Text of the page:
European banks will be forced to maintain a tier one capital ratio of at least 7 per cent, according to reports ahead of this weekend's meeting between financial regulators and ministers in Switzerland.
The new rules, which have been drawn up by the Basel Committee on Banking Supervision are likely to be endorsed on Sunday. When rubber-stamped, banks will be forced to hold a minimum of £7 in their own coffers for every £100 in customers' accounts. The measures will also need to be endorsed by the G20.
Weak tier one capital ratios were roundly blamed for the pressure felt by a number of financial institutions during the credit crisis – Royal Bank and Scotland and Northern Rock each had very low tier one capital ratios when the government was forced to stage rescues of both.
Britain's major banks have boosted their financial buffers in the past two years, and all are already well above the 7 per cent threshold. Nonetheless, the level will attract criticism from a number of governments, not least the Coalition, which has called on regulators to impose a tougher 10 per cent level. Switzerland and the United States were also pushing for stronger ratios.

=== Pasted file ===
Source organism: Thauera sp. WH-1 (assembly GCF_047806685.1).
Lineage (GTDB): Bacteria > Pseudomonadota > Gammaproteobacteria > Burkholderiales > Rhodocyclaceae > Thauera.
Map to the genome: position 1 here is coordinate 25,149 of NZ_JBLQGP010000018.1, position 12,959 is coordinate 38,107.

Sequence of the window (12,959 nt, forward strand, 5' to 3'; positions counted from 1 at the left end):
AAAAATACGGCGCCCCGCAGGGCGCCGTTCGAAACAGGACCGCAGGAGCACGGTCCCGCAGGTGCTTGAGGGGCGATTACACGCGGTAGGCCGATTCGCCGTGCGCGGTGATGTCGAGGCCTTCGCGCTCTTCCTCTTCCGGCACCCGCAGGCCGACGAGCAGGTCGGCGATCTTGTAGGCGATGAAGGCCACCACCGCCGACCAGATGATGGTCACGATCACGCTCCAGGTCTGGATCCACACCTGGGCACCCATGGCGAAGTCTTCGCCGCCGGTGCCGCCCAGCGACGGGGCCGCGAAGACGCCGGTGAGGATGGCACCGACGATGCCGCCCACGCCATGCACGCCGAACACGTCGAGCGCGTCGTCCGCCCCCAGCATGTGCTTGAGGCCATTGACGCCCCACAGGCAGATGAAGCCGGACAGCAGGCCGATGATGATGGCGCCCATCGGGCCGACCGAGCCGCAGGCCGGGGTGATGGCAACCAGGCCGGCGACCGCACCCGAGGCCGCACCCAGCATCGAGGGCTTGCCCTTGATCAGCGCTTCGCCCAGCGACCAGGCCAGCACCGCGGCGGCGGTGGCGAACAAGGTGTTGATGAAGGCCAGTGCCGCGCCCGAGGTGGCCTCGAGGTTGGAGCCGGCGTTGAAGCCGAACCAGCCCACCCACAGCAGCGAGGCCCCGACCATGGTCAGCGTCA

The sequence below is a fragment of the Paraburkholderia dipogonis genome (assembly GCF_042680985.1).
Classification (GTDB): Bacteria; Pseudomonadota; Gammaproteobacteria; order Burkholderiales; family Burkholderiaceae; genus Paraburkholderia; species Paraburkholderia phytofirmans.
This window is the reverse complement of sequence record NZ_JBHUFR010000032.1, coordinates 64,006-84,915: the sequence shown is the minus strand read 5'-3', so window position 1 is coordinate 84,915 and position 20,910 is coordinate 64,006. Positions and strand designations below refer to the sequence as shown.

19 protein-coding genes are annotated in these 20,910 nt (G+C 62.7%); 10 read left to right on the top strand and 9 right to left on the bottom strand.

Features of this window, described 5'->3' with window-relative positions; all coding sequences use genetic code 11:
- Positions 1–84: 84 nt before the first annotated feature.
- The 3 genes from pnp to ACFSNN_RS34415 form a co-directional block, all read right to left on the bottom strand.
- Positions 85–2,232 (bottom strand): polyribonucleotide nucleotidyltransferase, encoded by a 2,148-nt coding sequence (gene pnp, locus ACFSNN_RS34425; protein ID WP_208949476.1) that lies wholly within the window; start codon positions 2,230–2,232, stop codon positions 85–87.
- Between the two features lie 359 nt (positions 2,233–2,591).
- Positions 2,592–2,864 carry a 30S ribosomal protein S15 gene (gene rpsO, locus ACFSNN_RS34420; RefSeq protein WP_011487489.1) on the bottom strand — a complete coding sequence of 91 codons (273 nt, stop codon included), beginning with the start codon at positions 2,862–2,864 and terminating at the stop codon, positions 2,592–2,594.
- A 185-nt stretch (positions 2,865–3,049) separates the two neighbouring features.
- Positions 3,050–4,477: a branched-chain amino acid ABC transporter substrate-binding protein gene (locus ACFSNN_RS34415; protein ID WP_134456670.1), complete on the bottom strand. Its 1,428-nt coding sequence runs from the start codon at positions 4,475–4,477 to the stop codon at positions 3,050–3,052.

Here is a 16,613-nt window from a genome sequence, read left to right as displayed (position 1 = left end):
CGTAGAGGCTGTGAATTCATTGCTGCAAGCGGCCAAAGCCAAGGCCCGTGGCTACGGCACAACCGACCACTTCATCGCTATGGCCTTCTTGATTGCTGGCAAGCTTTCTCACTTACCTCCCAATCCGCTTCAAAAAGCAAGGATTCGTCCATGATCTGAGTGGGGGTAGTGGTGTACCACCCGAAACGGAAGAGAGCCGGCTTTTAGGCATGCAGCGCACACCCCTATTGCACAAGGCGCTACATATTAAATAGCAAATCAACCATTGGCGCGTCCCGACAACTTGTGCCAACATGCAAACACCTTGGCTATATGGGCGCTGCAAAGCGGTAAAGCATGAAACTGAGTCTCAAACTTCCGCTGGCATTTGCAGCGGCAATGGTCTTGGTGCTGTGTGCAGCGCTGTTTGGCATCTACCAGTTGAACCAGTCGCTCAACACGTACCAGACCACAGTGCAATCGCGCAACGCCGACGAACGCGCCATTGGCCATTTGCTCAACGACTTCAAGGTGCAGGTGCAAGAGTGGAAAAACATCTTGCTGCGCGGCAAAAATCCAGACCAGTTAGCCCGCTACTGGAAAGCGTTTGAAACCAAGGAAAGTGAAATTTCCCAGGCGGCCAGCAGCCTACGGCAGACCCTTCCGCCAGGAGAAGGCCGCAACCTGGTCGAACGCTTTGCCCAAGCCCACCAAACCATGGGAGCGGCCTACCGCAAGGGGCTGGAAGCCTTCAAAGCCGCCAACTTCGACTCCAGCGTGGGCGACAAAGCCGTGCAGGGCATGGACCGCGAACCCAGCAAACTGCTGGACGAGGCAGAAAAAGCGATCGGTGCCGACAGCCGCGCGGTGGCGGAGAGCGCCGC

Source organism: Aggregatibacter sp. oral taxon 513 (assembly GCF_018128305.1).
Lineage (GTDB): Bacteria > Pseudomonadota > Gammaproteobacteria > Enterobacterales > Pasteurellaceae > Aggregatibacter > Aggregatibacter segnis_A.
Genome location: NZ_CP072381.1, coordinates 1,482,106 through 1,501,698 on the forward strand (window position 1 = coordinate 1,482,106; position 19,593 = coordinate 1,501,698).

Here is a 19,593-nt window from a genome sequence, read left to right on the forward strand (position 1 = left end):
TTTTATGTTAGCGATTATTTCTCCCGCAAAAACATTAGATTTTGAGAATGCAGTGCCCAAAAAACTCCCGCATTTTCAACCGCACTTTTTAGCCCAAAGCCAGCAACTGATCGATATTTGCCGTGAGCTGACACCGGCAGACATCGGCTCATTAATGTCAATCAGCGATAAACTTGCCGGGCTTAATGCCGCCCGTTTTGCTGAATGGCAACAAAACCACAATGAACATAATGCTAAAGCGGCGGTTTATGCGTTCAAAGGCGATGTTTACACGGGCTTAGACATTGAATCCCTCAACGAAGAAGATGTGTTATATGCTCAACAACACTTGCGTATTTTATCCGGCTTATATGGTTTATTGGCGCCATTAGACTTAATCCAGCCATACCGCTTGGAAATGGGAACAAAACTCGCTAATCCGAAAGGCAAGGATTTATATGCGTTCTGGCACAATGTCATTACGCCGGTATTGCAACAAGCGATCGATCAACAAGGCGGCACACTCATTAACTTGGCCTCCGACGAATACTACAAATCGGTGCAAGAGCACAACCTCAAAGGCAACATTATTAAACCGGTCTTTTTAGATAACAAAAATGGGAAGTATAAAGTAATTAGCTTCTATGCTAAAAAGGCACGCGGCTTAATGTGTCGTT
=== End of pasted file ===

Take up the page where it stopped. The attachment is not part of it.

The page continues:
Some European administrations have called for less stringent levels, however. German banks traditionally maintain lower tier one capital ratios and Berlin has called for other measures to be implemented. German banks are expected to find it more difficult to hit 7 per cent.